In Breach of U.N. Sanctions, North Korea Fires Medium-Range Missiles

A boy runs past a replica of North Korean Scud-B missile at the Korean War Memorial in Seoul on Wednesday, the same day that Pyongyang test-fired two medium-range ballistic missiles.
A boy runs past a replica of North Korean Scud-B missile at the Korean War Memorial in Seoul on Wednesday, the same day that Pyongyang test-fired two medium-range ballistic missiles. (Jung Yeon-Je/AFP/Getty Images)

North Korea unexpectedly test-fired two medium-range ballistic missiles on Wednesday, eliciting sharp denunciations by South Korea and the United States.

The timing of the launch of the Rodong missiles was thought to be aimed at sending a message to leaders in Seoul, Tokyo and Washington, who convened a trilateral summit the prior day to discuss how to deal with North Korea's continued nuclear-weapons development, the New York Times reported.

"By launching them from mobile vehicles which are difficult to monitor and allow North Korea to fire missiles from anywhere it wanted, the country appeared to show off its ability to attempt a surprise attack," South Korean Defense Ministry spokesman Kim Min-seok said.  "This is a serious provocation against South Korea and the international community."

The Rodong is based on Soviet Scud missile designs and has a range of roughly 800 miles.  The missiles fired on Wednesday traveled 400 miles before splashing down in waters between the Korean Peninsula and Japan. North Korea in recent days and weeks has fired off a range of rockets and short-range missiles in protest of yearly U.S.-South Korea military drills, but the Rodong launches amounted to the strongest provocation yet this year, according to the Times.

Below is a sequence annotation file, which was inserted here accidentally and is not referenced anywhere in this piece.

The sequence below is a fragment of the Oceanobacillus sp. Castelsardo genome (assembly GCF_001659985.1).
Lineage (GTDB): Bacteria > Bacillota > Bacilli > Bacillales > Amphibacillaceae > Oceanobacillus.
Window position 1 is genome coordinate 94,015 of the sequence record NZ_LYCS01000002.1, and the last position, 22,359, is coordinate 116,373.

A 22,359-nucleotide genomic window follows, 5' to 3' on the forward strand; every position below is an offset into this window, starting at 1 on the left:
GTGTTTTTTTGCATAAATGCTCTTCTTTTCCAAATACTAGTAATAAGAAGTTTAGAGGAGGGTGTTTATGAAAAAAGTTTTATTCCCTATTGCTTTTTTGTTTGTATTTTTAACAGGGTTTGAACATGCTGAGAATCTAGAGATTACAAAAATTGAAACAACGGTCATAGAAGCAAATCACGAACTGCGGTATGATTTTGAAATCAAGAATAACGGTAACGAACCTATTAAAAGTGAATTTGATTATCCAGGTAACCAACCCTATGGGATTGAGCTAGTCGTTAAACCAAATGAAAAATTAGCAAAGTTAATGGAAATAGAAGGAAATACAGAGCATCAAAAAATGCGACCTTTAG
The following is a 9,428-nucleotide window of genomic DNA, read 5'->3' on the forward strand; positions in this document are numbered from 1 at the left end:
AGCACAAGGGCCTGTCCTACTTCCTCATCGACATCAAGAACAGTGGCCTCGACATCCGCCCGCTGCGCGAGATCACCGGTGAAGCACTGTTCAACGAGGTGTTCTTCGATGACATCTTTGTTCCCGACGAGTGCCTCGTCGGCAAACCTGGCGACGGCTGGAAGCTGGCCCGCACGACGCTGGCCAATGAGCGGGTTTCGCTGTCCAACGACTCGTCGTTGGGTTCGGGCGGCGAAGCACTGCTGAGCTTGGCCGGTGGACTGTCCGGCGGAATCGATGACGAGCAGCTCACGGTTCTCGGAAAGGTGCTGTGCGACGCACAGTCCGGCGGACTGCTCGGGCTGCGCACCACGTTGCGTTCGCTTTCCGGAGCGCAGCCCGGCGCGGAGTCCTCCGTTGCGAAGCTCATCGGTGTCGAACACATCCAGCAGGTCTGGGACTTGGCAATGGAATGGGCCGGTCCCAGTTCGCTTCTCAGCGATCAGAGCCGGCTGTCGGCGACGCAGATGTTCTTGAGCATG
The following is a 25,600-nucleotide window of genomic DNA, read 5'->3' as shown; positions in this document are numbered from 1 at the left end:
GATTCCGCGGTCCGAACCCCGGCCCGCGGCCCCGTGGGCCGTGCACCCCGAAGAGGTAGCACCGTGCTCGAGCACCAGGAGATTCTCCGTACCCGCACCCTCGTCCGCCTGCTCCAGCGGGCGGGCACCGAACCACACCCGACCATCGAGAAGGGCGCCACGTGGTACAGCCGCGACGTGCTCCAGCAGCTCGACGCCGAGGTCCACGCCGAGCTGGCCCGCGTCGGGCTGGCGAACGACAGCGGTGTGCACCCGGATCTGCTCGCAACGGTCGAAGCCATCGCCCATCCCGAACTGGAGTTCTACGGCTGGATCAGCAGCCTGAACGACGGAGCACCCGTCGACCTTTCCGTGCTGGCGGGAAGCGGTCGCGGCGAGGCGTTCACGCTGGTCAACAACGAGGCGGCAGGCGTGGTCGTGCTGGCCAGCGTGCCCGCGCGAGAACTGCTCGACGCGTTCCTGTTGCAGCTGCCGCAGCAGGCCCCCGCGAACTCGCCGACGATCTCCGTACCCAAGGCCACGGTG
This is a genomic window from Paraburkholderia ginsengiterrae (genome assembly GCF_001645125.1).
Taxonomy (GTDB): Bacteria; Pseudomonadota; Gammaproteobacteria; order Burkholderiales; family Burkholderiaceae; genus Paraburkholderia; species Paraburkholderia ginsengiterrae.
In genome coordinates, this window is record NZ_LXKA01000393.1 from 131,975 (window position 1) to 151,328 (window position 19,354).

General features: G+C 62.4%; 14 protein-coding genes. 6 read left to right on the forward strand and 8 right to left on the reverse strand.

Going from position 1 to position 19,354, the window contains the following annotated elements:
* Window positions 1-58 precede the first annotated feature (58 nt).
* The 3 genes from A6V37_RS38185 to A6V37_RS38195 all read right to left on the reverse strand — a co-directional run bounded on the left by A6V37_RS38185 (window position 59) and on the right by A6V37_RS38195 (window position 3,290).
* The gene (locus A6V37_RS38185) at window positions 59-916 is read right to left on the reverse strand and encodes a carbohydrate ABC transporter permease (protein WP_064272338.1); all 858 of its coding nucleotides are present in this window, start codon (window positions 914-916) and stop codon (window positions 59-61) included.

The U.N. Security Council has forbidden North Korea from using ballistic-missile technology. The last time the country launched a Rodong was in 2009. The missile theoretically is capable of being fitted with a nuclear warhead, the Yonhap News Agency reported. Whether the North has developed the ability to make warheads small enough to fit on the Rodong or any other projectile is an issue under debate by the U.S. and South Korean intelligence communities.

"Japan, some parts of China and Russia are within range of Rodong missiles," Kim said.

A senior North Korean diplomat on Monday warned his government would carry out unspecified new "nuclear measures" to demonstrate its deterrence capabilities if Washington did not alter its policy toward Pyongyang.

U.S. State Department spokeswoman Marie Harf condemned the test as a "provocative escalation" and said Washington was working with its partners to "take the appropriate measures in response" to the missile launch, Yonhap separately reported.

March 26, 2014
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North Korea unexpectedly test-fired two medium-range ballistic missiles on Wednesday, eliciting sharp denunciations by South Korea and the United States.

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